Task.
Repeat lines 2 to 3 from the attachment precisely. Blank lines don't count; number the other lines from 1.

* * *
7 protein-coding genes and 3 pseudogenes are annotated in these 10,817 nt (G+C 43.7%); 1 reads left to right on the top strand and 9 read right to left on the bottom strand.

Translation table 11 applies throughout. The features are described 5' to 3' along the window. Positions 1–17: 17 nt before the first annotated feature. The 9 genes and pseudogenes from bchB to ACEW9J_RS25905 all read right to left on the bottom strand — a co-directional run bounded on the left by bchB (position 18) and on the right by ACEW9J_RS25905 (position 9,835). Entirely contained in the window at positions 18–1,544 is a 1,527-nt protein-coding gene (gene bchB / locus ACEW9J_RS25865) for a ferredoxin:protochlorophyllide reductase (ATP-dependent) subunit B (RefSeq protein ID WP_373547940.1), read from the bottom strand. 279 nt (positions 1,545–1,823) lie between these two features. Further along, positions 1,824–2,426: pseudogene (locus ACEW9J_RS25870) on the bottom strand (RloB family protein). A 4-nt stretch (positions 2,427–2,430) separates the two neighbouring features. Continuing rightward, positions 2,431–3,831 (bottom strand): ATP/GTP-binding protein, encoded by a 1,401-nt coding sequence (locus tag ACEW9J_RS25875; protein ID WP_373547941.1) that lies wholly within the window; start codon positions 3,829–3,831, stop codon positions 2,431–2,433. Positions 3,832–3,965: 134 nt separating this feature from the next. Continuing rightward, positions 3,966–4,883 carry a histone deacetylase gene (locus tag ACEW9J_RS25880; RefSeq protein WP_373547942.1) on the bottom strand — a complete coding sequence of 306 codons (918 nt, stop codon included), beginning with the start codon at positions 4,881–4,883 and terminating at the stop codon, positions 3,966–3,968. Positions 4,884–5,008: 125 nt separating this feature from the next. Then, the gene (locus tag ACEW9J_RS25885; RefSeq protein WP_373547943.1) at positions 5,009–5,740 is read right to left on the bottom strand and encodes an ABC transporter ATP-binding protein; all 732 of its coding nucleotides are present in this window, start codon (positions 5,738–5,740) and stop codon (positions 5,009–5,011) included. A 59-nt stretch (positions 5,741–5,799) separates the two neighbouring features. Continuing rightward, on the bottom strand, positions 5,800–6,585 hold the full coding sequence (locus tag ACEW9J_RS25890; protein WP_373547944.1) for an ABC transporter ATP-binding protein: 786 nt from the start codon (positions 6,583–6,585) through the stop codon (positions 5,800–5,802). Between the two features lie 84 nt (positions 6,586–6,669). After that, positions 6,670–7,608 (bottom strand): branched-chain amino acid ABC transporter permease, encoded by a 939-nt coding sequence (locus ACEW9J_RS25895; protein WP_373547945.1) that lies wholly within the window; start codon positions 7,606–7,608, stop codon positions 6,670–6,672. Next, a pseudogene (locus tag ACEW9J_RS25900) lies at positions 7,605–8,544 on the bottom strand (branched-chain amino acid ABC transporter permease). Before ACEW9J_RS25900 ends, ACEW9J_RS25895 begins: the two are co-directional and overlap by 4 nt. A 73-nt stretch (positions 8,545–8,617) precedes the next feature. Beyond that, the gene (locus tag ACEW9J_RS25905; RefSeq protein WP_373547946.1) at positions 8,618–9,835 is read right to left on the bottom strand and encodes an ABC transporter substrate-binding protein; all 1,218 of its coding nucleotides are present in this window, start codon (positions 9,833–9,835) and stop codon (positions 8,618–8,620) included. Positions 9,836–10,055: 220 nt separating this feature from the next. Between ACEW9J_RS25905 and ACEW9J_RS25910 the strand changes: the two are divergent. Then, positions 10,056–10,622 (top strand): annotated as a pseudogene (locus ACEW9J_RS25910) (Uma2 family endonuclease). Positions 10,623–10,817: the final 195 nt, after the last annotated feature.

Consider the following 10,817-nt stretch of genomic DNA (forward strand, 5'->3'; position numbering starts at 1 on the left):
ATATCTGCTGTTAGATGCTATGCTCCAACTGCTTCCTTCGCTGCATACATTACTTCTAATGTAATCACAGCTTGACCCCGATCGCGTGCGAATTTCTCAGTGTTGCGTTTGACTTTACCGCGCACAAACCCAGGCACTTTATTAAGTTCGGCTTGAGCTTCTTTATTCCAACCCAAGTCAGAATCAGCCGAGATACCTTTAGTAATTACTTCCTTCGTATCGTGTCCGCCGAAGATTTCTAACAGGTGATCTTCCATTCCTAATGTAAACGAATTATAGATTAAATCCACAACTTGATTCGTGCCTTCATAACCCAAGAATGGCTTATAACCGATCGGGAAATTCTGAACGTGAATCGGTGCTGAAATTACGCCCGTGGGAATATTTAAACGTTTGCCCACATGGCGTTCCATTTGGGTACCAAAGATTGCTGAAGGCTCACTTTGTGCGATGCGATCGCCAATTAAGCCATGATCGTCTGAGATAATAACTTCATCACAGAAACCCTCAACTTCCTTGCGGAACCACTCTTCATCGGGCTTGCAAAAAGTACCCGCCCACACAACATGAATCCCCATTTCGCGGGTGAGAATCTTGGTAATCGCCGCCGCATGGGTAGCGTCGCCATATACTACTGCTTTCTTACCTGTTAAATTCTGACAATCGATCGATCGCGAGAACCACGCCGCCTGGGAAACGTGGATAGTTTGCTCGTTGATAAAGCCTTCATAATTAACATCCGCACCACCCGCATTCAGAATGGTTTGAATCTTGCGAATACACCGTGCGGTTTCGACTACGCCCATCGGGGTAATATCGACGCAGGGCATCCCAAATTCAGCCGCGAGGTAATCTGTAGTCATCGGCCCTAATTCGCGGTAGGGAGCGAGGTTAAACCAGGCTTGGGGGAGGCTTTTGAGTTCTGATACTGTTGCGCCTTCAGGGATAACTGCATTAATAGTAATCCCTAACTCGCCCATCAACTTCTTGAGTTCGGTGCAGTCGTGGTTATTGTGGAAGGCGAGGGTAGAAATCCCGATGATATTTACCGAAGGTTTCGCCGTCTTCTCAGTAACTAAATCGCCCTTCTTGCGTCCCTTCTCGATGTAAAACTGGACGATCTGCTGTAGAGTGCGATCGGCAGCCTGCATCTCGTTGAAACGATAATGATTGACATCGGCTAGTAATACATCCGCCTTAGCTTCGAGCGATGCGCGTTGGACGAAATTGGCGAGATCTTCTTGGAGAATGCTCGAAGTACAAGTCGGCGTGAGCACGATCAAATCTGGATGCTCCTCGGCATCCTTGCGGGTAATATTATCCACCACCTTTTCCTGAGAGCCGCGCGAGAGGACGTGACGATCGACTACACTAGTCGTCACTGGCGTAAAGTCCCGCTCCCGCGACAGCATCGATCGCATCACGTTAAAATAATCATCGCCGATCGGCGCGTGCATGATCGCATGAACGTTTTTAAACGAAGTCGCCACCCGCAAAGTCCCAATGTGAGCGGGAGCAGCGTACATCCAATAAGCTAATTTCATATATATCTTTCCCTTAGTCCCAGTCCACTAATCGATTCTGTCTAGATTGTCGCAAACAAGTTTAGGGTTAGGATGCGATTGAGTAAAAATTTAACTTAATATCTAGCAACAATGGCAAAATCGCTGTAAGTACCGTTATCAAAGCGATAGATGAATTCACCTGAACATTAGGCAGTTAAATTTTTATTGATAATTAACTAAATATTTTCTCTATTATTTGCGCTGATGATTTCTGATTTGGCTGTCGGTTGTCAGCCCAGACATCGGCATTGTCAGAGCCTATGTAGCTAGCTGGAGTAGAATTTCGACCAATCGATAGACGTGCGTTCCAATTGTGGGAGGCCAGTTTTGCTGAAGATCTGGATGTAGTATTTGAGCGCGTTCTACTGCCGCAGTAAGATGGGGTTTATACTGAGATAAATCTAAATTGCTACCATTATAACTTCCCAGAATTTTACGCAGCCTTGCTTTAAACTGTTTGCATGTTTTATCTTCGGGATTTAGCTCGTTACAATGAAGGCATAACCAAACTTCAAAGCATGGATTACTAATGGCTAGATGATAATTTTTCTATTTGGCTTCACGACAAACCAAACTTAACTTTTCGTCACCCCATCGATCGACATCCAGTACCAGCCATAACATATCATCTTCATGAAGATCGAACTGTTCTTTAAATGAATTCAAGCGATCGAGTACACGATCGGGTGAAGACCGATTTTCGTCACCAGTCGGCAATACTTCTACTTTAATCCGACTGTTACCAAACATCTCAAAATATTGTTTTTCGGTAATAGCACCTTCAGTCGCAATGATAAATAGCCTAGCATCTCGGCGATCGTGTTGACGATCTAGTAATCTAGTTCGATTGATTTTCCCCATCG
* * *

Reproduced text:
Translation table 11 applies throughout. The features are described 5' to 3' along the window. Positions 1–17: 17 nt before the first annotated feature. The 9 genes and pseudogenes from bchB to ACEW9J_RS25905 all read right to left on the bottom strand — a co-directional run bounded on the left by bchB (position 18) and on the right by ACEW9J_RS25905 (position 9,835). Entirely contained in the window at positions 18–1,544 is a 1,527-nt protein-coding gene (gene bchB / locus ACEW9J_RS25865) for a ferredoxin:protochlorophyllide reductase (ATP-dependent) subunit B (RefSeq protein ID WP_373547940.1), read from the bottom strand. 279 nt (positions 1,545–1,823) lie between these two features. Further along, positions 1,824–2,426: pseudogene (locus ACEW9J_RS25870) on the bottom strand (RloB family protein). A 4-nt stretch (positions 2,427–2,430) separates the two neighbouring features. Continuing rightward, positions 2,431–3,831 (bottom strand): ATP/GTP-binding protein, encoded by a 1,401-nt coding sequence (locus tag ACEW9J_RS25875; protein ID WP_373547941.1) that lies wholly within the window; start codon positions 3,829–3,831, stop codon positions 2,431–2,433. Positions 3,832–3,965: 134 nt separating this feature from the next. Continuing rightward, positions 3,966–4,883 carry a histone deacetylase gene (locus tag ACEW9J_RS25880; RefSeq protein WP_373547942.1) on the bottom strand — a complete coding sequence of 306 codons (918 nt, stop codon included), beginning with the start codon at positions 4,881–4,883 and terminating at the stop codon, positions 3,966–3,968. Positions 4,884–5,008: 125 nt separating this feature from the next. Then, the gene (locus tag ACEW9J_RS25885; RefSeq protein WP_373547943.1) at positions 5,009–5,740 is read right to left on the bottom strand and encodes an ABC transporter ATP-binding protein; all 732 of its coding nucleotides are present in this window, start codon (positions 5,738–5,740) and stop codon (positions 5,009–5,011) included. A 59-nt stretch (positions 5,741–5,799) separates the two neighbouring features. Continuing rightward, on the bottom strand, positions 5,800–6,585 hold the full coding sequence (locus tag ACEW9J_RS25890; protein WP_373547944.1) for an ABC transporter ATP-binding protein: 786 nt from the start codon (positions 6,583–6,585) through the stop codon (positions 5,800–5,802). Between the two features lie 84 nt (positions 6,586–6,669). After that, positions 6,670–7,608 (bottom strand): branched-chain amino acid ABC transporter permease, encoded by a 939-nt coding sequence (locus ACEW9J_RS25895; protein WP_373547945.1) that lies wholly within the window; start codon positions 7,606–7,608, stop codon positions 6,670–6,672. Next, a pseudogene (locus tag ACEW9J_RS25900) lies at positions 7,605–8,544 on the bottom strand (branched-chain amino acid ABC transporter permease). Before ACEW9J_RS25900 ends, ACEW9J_RS25895 begins: the two are co-directional and overlap by 4 nt. A 73-nt stretch (positions 8,545–8,617) precedes the next feature. Beyond that, the gene (locus tag ACEW9J_RS25905; RefSeq protein WP_373547946.1) at positions 8,618–9,835 is read right to left on the bottom strand and encodes an ABC transporter substrate-binding protein; all 1,218 of its coding nucleotides are present in this window, start codon (positions 9,833–9,835) and stop codon (positions 8,618–8,620) included. Positions 9,836–10,055: 220 nt separating this feature from the next. Between ACEW9J_RS25905 and ACEW9J_RS25910 the strand changes: the two are divergent. Then, positions 10,056–10,622 (top strand): annotated as a pseudogene (locus ACEW9J_RS25910) (Uma2 family endonuclease). Positions 10,623–10,817: the final 195 nt, after the last annotated feature.

Consider the following 10,817-nt stretch of genomic DNA (forward strand, 5'->3'; position numbering starts at 1 on the left):